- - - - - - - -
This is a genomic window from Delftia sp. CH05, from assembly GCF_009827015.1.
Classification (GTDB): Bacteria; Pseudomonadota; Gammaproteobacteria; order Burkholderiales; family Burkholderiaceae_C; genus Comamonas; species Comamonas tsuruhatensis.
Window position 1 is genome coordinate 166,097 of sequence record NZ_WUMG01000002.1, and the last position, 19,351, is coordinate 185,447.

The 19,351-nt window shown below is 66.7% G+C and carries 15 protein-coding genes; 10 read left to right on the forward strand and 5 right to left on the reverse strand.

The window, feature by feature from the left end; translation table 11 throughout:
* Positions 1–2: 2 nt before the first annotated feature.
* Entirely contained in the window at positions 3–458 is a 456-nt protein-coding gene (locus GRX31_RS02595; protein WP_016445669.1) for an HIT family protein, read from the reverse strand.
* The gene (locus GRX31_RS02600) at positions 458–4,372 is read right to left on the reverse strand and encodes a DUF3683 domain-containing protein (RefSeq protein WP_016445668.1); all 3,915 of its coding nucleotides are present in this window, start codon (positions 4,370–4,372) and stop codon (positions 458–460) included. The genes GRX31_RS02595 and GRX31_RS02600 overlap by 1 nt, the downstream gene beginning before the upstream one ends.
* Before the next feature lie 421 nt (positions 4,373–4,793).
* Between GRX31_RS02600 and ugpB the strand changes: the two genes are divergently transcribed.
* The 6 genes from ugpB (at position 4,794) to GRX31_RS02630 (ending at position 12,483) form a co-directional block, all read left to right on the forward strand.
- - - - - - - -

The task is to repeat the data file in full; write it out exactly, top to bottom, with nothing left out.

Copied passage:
This is a genomic window from Delftia sp. CH05, from assembly GCF_009827015.1.
Classification (GTDB): Bacteria; Pseudomonadota; Gammaproteobacteria; order Burkholderiales; family Burkholderiaceae_C; genus Comamonas; species Comamonas tsuruhatensis.
Window position 1 is genome coordinate 166,097 of sequence record NZ_WUMG01000002.1, and the last position, 19,351, is coordinate 185,447.

The 19,351-nt window shown below is 66.7% G+C and carries 15 protein-coding genes; 10 read left to right on the forward strand and 5 right to left on the reverse strand.

The window, feature by feature from the left end; translation table 11 throughout:
* Positions 1–2: 2 nt before the first annotated feature.
* Entirely contained in the window at positions 3–458 is a 456-nt protein-coding gene (locus GRX31_RS02595; protein WP_016445669.1) for an HIT family protein, read from the reverse strand.
* The gene (locus GRX31_RS02600) at positions 458–4,372 is read right to left on the reverse strand and encodes a DUF3683 domain-containing protein (RefSeq protein WP_016445668.1); all 3,915 of its coding nucleotides are present in this window, start codon (positions 4,370–4,372) and stop codon (positions 458–460) included. The genes GRX31_RS02595 and GRX31_RS02600 overlap by 1 nt, the downstream gene beginning before the upstream one ends.
* Before the next feature lie 421 nt (positions 4,373–4,793).
* Between GRX31_RS02600 and ugpB the strand changes: the two genes are divergently transcribed.
* The 6 genes from ugpB (at position 4,794) to GRX31_RS02630 (ending at position 12,483) form a co-directional block, all read left to right on the forward strand.